Managing up requires us to rethink our communication strategy when working with our managers. Not only do we need to provide updates, work products, and information, as well as listen to what they have to say, we also want to engage our managers and get them to take action that will remove barriers or help move our projects forward. This is communication for action. Anne Warfield, CEO of Impressions Management Professionals and author of Outcome Thinking: Getting Results, identifies three key principles for communication that leads to outcomes. These principles work for all types of communication but I have found them particularly helpful when communicating and managing up to my manager or when presenting to senior leaders.

First, I need to clearly describe how I, or the project or topic, can add value. Our managers are busy and have their own priorities and projects. Starting with a value proposition resets the stage and clarifies the importance of the topic.

Second, focus on the desired outcome. Avoid process detail and seek agreement on how they can help. This sets the stage for identifying your manager’s role in getting to the desired outcome.

Third, think and speak positively from your manager’s perspective. You are asking them to take action, so define how the outcome is aligned with their priorities.

Together these three principles shift your communication from sharing information with your manager to managing up and communicating for active engagement in your work.

Todd Thorsgaard

Preparing your message

Last week I had a 20-minute presentation I prepared for 24 senior leaders in our organization to obtain feedback and buy-in for a succession planning initiative. As it happened, their meeting was running behind and the chairperson informed me that I now had 8-1/2 minutes to get my message across.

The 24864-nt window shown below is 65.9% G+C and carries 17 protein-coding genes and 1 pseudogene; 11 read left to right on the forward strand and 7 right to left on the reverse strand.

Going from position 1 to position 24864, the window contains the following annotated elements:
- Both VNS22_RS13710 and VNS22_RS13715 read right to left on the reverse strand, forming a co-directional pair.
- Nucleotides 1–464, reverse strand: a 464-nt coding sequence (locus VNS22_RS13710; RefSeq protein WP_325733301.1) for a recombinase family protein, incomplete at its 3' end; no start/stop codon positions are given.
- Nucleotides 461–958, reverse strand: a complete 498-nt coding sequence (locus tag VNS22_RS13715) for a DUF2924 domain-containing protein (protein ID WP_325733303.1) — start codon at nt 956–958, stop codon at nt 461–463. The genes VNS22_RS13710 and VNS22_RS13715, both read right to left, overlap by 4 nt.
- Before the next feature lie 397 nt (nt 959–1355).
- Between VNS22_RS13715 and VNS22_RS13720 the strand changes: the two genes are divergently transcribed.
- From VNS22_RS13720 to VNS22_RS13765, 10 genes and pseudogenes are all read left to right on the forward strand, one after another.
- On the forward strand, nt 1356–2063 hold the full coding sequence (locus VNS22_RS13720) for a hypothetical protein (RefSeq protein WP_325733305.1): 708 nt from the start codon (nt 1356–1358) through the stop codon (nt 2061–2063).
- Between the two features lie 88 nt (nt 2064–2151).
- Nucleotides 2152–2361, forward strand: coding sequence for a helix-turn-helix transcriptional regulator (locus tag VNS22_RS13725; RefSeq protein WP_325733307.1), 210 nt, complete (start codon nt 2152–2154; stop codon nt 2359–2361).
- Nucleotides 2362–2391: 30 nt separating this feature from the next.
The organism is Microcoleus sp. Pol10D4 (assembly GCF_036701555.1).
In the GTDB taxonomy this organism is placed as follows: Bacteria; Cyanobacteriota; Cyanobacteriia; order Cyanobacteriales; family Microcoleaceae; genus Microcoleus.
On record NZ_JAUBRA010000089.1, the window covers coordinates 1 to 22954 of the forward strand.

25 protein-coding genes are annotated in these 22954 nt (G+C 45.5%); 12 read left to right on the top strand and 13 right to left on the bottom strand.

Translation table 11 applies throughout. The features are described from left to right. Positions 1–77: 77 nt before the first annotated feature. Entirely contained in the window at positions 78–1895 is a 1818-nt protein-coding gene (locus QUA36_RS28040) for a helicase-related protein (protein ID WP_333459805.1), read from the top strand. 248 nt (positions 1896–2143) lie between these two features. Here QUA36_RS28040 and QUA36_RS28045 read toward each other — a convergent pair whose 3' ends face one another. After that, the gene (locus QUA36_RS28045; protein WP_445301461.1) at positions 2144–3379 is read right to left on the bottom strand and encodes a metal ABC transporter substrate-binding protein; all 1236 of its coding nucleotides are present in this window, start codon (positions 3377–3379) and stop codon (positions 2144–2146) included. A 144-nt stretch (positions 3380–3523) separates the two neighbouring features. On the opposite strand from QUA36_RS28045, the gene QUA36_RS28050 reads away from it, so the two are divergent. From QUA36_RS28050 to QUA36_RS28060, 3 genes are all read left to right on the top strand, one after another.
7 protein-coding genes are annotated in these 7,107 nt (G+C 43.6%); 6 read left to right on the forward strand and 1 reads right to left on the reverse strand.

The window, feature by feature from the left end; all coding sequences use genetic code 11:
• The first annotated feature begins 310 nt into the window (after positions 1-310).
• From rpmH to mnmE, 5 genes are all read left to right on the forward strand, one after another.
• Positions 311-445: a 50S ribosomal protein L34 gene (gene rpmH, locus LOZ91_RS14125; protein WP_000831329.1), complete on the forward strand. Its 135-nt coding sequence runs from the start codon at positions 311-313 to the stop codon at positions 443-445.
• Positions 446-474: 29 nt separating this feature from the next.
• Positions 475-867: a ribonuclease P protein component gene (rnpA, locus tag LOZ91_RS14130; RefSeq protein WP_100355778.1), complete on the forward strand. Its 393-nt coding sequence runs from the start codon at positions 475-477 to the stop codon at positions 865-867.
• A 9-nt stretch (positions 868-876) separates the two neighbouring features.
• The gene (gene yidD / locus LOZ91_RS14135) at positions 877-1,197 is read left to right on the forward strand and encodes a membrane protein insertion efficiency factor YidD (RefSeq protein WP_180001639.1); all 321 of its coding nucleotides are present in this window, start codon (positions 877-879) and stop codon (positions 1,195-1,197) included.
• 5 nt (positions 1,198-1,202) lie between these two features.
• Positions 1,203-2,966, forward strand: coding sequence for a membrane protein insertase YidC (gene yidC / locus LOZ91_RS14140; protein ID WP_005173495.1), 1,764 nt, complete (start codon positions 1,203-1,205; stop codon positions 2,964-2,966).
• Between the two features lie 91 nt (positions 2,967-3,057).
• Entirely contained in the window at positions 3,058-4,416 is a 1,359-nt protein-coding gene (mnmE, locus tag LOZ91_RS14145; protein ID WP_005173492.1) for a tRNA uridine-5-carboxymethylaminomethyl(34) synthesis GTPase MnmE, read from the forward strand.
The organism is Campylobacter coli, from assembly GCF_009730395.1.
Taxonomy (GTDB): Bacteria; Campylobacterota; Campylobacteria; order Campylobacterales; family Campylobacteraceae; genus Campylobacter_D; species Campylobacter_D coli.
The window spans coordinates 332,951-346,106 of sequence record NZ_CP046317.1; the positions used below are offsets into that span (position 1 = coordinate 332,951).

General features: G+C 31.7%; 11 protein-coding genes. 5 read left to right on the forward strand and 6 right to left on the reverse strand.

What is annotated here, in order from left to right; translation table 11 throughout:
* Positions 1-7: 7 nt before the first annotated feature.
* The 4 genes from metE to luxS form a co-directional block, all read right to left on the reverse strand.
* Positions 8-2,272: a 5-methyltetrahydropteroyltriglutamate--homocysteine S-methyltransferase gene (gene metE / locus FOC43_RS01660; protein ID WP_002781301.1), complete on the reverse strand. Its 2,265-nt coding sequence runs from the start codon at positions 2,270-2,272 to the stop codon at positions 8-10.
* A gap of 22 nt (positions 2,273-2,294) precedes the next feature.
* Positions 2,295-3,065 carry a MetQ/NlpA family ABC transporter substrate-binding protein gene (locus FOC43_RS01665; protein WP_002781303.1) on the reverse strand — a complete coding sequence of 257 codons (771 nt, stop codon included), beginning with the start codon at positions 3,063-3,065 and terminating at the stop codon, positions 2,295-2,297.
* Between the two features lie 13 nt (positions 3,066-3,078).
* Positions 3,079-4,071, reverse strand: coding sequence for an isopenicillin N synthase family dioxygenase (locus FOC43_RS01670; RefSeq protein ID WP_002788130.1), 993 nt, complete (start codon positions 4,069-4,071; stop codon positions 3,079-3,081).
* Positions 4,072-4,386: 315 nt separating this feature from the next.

Luckily, knowing my audience, I did not have a long powerpoint, but a 3-page handout and a few talking points that I had to deliver. My short message generated lots of questions and resulted in agreement for moving forward. Whew!

Not all my presentations have gone that well, but I’ve learned over time to focus more on tailoring my message for a specific audience. And with this particular presentation, I was focused on two things: what I wanted to achieve through succession planning and what I needed senior leaders to do as a result of our discussion.

The Communications Leadership Council* reinforces and expands upon this approach,  suggesting that when preparing executive communications, there are three important questions you should ask.

First think about connecting your message to the business objective, by asking yourself:

1) What are you trying to achieve and why is it so important?

Next, to enable audience action, think about:

2) What do you want the audience to do as a result of the communication?

Lastly, to provoke dialogue, ask:

3) What question do you want the audience to ask themselves after the communication?

It’s a simple triage process, but narrowing down your message to these key points can be a challenge. When you are passionate about an initiative or effort, it’s so tempting to include lots of detailed information.

When you’ve had to prepare a brief presentation that requires action on the audience’s part, what has worked best for you?

Anita Rios

*For information on the Communications Leadership Council, see:  http://www.executiveboard.com/communications-blog/nav/about/

The power of small events

How much influence do you truly believe you have on the motivation and performance levels of the people you lead? There are times when it feels like my actions are just a drop in the bucket of their work life and I am unsure if I am making a difference.  Do you ever feel that way? And how does this relate to our topic of communication?